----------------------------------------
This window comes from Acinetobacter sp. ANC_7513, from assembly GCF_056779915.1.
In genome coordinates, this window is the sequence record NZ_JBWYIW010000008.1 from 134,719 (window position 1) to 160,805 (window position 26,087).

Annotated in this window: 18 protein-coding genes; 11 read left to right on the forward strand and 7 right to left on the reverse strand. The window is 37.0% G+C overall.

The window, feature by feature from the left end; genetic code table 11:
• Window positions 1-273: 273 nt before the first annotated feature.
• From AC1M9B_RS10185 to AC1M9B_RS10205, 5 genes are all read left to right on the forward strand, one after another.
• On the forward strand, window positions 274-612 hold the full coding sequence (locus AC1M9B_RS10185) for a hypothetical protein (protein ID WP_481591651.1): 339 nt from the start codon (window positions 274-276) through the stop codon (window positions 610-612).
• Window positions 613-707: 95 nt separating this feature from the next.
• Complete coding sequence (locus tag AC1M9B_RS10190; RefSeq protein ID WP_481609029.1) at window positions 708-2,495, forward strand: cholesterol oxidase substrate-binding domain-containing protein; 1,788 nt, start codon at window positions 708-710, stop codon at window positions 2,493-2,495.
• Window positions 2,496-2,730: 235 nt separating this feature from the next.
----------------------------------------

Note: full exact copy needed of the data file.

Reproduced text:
This window comes from Acinetobacter sp. ANC_7513, from assembly GCF_056779915.1.
In genome coordinates, this window is the sequence record NZ_JBWYIW010000008.1 from 134,719 (window position 1) to 160,805 (window position 26,087).

Annotated in this window: 18 protein-coding genes; 11 read left to right on the forward strand and 7 right to left on the reverse strand. The window is 37.0% G+C overall.

The window, feature by feature from the left end; genetic code table 11:
• Window positions 1-273: 273 nt before the first annotated feature.
• From AC1M9B_RS10185 to AC1M9B_RS10205, 5 genes are all read left to right on the forward strand, one after another.
• On the forward strand, window positions 274-612 hold the full coding sequence (locus AC1M9B_RS10185) for a hypothetical protein (protein ID WP_481591651.1): 339 nt from the start codon (window positions 274-276) through the stop codon (window positions 610-612).
• Window positions 613-707: 95 nt separating this feature from the next.
• Complete coding sequence (locus tag AC1M9B_RS10190; RefSeq protein ID WP_481609029.1) at window positions 708-2,495, forward strand: cholesterol oxidase substrate-binding domain-containing protein; 1,788 nt, start codon at window positions 708-710, stop codon at window positions 2,493-2,495.
• Window positions 2,496-2,730: 235 nt separating this feature from the next.